In a recent blog posting, we reported about a decision from the Ontario Condominium Authority Tribunal (the “Tribunal”), dismissing an owner’s application for the production of documents pursuant to section 55 of the Condominium Act, 1998, on the basis that the request fit within an established pattern of vexatious conduct by the owner.
Mr. Lahrkamp, the unit owner, was previously declared a vexatious litigant and prohibited by the Ontario Supreme Court of Justice from commencing any legal proceedings against his condominium corporation except with leave of a judge of the Superior Court of Justice. This court order was granted after Mr. Lahrkamp had engaged in more than a dozen legal proceedings related to requests for production of documents over a ten-year period. The court order, however, did not apply to proceedings before the Tribunal.
The Tribunal recently released its decision and order on costs related to Mr. Lahrkamp’s unsuccessful application to the Tribunal.
The Tribunal Rules of Practice provide that the Tribunal will not order a party to pay another party’s legal fees unless there are exceptional reasons. The Tribunal determined that an exceptional reason existed in this case as Mr. Lahrkamp’s application was dismissed because it was part of an already established pattern of vexatious conduct.
The condominium corporation’s legal costs relating to the application to the Tribunal amounted to over $21,000. The corporation’s original costs submission was over $12,000 and then increased to over $21,000 when a second submission was made. The Tribunal determined that the corporation did not provide any detailed information to substantiate the drastic increase in costs between the first and second submissions.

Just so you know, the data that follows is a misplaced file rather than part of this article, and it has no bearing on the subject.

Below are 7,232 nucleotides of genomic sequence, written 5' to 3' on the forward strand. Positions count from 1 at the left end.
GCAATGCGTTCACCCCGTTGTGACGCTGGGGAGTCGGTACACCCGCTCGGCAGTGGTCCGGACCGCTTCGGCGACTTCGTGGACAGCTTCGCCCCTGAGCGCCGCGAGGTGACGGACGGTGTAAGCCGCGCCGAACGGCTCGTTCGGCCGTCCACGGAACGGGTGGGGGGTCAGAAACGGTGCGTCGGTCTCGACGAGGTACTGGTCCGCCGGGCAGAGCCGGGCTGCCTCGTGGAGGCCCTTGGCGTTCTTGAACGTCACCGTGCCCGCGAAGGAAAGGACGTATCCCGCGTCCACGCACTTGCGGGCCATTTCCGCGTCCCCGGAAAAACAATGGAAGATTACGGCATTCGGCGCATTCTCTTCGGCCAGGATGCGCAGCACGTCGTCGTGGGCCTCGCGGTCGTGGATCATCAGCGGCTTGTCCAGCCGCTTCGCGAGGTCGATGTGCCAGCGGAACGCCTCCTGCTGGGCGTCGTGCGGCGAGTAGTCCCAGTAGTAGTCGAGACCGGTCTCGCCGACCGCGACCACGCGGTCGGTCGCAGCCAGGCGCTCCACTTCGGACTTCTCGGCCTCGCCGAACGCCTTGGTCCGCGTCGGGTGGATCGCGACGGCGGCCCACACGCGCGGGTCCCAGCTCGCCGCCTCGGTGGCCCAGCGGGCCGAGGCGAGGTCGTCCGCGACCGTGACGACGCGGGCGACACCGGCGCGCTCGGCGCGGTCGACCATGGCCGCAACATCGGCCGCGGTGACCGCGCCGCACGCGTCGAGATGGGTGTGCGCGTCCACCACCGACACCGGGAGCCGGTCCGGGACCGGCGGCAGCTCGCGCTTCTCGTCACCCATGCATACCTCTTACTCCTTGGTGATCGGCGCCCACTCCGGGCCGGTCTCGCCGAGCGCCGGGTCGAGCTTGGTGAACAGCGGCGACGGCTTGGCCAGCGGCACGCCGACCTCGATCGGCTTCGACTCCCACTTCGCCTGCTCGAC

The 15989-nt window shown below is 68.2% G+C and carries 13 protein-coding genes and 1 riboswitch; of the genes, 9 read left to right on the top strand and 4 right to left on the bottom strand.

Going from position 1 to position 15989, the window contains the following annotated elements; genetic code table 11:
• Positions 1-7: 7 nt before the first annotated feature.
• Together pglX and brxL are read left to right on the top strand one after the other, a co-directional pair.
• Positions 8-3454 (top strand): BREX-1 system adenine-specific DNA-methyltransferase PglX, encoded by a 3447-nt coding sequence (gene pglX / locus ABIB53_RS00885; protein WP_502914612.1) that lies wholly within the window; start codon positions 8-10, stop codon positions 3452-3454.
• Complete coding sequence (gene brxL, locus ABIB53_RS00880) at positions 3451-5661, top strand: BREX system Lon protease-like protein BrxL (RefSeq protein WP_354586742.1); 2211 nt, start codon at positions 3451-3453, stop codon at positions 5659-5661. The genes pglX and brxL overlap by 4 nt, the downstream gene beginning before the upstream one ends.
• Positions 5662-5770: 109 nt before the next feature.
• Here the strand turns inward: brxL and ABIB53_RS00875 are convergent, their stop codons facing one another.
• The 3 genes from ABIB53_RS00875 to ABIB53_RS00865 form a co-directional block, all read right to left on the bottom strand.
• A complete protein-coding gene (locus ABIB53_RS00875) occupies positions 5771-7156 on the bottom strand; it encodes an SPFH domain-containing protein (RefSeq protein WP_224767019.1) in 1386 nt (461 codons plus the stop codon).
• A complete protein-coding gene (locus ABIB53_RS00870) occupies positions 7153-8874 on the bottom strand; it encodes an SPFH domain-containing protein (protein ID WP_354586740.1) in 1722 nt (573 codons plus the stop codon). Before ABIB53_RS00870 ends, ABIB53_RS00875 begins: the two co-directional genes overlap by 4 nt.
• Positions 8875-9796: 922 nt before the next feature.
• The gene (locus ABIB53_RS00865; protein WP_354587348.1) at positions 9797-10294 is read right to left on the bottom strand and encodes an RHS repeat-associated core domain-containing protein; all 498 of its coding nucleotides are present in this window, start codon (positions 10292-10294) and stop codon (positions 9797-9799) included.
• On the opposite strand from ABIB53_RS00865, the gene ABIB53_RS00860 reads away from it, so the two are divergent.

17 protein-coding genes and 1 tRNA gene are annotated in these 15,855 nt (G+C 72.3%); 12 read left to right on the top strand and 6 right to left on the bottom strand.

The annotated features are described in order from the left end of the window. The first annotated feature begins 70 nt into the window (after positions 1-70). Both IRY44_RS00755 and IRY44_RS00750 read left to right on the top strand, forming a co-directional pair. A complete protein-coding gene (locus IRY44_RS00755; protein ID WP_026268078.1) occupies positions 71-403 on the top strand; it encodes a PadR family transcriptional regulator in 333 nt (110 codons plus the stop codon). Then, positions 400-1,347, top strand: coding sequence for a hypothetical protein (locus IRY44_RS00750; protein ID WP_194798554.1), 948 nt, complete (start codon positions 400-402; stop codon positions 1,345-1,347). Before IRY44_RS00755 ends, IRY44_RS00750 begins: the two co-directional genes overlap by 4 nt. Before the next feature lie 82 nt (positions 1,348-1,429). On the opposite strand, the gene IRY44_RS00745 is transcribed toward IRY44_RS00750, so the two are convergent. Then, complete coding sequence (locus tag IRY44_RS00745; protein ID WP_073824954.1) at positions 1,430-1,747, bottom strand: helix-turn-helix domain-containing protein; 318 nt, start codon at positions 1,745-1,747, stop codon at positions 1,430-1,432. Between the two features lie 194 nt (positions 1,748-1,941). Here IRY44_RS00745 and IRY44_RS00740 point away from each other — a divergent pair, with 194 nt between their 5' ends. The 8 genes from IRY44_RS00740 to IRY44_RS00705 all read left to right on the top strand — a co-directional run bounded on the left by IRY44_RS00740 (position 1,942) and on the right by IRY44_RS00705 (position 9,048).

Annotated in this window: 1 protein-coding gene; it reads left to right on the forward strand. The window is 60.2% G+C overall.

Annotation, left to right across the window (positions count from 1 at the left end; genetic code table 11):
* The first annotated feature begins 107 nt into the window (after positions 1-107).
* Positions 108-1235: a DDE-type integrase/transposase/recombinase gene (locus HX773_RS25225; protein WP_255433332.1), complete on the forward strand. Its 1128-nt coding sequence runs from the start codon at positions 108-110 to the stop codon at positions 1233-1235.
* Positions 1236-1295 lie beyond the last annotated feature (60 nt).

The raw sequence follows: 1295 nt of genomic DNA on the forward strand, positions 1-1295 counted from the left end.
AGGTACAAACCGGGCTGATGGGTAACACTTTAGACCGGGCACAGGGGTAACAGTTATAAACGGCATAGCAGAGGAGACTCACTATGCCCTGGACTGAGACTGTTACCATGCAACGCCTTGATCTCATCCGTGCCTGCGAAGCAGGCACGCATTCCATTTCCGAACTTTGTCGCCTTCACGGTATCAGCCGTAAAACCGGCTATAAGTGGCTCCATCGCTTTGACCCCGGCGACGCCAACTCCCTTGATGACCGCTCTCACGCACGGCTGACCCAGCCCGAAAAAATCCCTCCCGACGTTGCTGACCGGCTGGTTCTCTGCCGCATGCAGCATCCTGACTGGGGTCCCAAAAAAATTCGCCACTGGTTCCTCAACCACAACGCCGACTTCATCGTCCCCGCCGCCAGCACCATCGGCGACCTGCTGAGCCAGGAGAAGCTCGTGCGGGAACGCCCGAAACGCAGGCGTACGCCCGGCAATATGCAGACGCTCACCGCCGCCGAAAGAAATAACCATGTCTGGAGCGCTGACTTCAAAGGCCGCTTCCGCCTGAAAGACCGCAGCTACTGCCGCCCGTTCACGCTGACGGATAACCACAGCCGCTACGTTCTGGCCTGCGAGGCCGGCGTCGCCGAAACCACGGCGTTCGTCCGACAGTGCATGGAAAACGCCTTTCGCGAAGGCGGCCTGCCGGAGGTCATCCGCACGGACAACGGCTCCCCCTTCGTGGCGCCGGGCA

The Tribunal stated that the corporation should not expect to be fully reimbursed for its legal fees as the Condominium Act is consumer protection legislation and the rights of individual owners need to balanced against the collective interests of the entire condominium community.
Mr. Lahrkamp was ordered to pay costs in the amount of $2500 to the corporation.
“I believe that this amount is sufficiently substantial to convey to the Applicant and other users that a vexatious application should not be brought, while encouraging condominium corporations to be judicious in incurring legal fees.”
The effect of this decision means that all of the unit owners of the condominium corporation will have to foot the bill for the legal fees incurred in excess of the costs award as part of their common expenses. Time will tell if the $2500 costs award will be sufficient to deter Mr. Lahrkamp from making other frivolous or vexatious applications to the Tribunal.